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Sunday, 30 November 2014

Dragon Age: Inquisition, and Bioware's Return to Greatness

Hey everyone! I'm back again, with a review of Dragon Age: Inquisition to hurl in yo' faces!

Dragon Age: Inquisition is the third instalment of the Edmonton-Based game studio, Bioware. In it, you play the Inquisitor/Herald of Andraste, and fight against a world gone mad after a conclave meant to bring the Templar-Mage war to a halt was destroyed in a magical explosion, tearing a hole between the world of mortals and the world of demons. You have a mysterious mark that allows you to close these tears in the veil that have opened in the wake of the Breach, and this lands you as a key member of the reborn Inquisition.

But before we can discuss the story, lets get the technical shizwa outta the way. Inquisition is built on a new engine for Bioware. Before, they typically used the Unreal engine, but for their latest game they've switched over to the much more powerful Frostbite engine, and it shows. Animation is much smoother, and the physics are much more visceral and engaging. So many times, I've had my warrior smash apart a cart just because it happened to be behind an enemy I was slamming through it, and my hits really feel like they connect. The gameplay is somewhere between the Action-based RPG of Dragon Age II, and the more tactical combat of Dragon Age: Origins. However, unlike both games, it's managed to succeed surprisingly well at both. The tactical camera mode has an option to allow you to advance time only a short distance, allowing more tactically focused players greater control. The decent computer AI allows players who prefer more action-based combat to let their party members make generally decent decisions while the PC focuses on hack-and-slash. Combat also makes tactical positioning and combat more varied and emphasizes its importance. While in the previous instalments, things like flanking and positioning were important, the gameplay never really emphasized this except with the melee-built rogue in Origins, who received a backstab bonus and . However, in Inquisition the bonuses for flanking are much more obvious, as some enemies are extremely difficult to fight head-on due to their defenses.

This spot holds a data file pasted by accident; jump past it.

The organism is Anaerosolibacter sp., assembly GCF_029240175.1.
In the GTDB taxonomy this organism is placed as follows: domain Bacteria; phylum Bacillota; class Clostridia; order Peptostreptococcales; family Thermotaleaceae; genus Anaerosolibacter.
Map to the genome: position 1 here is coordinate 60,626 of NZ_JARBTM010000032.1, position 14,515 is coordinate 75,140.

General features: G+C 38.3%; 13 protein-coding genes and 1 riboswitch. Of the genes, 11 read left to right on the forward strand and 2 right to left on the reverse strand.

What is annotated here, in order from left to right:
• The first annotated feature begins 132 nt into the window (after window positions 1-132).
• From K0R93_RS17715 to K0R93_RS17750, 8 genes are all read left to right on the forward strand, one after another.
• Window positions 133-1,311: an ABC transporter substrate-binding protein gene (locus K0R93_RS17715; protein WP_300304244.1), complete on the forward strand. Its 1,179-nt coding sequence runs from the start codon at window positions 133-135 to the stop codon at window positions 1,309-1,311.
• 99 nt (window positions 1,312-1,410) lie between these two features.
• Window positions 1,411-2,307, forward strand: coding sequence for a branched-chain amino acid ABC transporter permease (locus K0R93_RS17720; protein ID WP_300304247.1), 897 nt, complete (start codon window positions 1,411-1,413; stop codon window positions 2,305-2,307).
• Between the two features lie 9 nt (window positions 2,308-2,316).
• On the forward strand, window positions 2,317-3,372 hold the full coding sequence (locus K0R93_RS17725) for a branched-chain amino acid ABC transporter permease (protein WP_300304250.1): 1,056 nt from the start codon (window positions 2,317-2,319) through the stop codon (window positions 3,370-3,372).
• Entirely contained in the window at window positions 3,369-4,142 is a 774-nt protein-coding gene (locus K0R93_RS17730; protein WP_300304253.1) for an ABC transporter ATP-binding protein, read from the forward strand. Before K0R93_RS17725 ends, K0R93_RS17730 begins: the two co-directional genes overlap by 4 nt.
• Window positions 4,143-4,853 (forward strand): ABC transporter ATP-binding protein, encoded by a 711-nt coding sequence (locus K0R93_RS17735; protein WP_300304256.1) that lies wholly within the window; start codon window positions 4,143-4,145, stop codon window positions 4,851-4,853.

But the game is far from perfect. There are a number of conversational glitches, such as with many of the scenes involving two spoilery-characters. They'll often stop talking in the middle of the cut scene, and not resume talking unless you skip through the scene, causing you to miss a lot of details of what's going on. This only seems to happen with cut-scene conversations, however, and the contextual conversations work very well. There's also some issues in cut scenes and even the main game with clipping, such as a dual-wielding dwarf rogue wearing the Inquisitor's Hat, as your daggers stick up through the brim of the hat. It looks hilarious but it can take you out of the game a bit.

No more murder-knife in Inquisition as well. Your character will use your equipped weapons in cut scenes (with one exception, but it's story based), rather than some mysterious super-knife like in Dragon Age II, or some sword your warden picked up off the ground as in the final scene of Origins.

The characters, however, are where Inquisition really shines. Where in the previous two games, relationships often felt a bit forced or like something you just needed to earn enough points in to win some sort of prize, in Inquisition the relationships feel much more organic. This is helped by the lack of an “approval” bar somewhere. You're still informed whether or not someone approves or disapproves of your actions, but there's no numbers attached. This also helps the romances a great deal. Unlike in previous games where, once approval was high enough or you flirted enough or whatever the characters would throw themselves at you and you'd unlock a sex scene, romances in Inquisition are much more involved, frequently requiring side quests and your character going out of his or her way to win their companion's affections. One of the romances even involves a duel! It makes them feel much more realistic and organic, and above all earned than in previous games. Also, you can't be stealth romanced in this game. You'll know right away if you're getting involved, and you have multiple opportunities to abandon a romance. There's a reason this game's version of the Paramour achievement is for “Committing to a romance.”


Inquisition is a massive, sprawling game with easily 80 or 90 hours of gameplay for the most dedicated of players, and no two playthroughs are ever going to be exactly the same. There are no “right” or “wrong” decisions in this game, and there's no perfect playthrough like in previous Bioware games. Above all, it feels like a return to Bioware's standards of excellence that we saw with Origins and even Baldur's Gate 2. If Bioware keeps this up, there will be only good things ahead for the studio.